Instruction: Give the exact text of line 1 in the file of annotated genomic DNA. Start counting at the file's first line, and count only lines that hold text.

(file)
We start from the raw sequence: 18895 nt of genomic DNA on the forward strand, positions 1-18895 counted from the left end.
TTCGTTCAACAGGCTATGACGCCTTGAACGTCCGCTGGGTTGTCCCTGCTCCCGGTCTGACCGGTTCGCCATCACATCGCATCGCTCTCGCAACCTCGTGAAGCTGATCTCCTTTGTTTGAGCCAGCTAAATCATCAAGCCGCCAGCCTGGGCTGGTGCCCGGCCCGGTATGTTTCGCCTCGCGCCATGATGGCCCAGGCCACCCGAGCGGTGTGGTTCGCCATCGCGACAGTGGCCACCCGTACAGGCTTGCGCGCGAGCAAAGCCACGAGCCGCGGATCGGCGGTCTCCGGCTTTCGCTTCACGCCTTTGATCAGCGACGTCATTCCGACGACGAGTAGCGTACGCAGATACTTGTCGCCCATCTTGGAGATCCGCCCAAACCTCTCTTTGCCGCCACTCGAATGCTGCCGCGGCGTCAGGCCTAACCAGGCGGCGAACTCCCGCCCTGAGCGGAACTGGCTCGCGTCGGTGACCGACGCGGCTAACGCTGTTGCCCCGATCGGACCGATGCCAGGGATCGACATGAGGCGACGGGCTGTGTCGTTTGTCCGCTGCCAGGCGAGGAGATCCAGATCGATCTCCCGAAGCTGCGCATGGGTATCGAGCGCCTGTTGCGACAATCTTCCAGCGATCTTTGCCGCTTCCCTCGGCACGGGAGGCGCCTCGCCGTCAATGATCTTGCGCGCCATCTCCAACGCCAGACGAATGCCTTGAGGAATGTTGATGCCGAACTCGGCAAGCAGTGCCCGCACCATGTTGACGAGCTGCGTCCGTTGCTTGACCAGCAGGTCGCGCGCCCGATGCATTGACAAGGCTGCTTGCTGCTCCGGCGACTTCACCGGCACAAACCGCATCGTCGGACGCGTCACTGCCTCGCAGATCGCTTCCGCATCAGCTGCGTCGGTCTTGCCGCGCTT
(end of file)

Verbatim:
We start from the raw sequence: 18895 nt of genomic DNA on the forward strand, positions 1-18895 counted from the left end.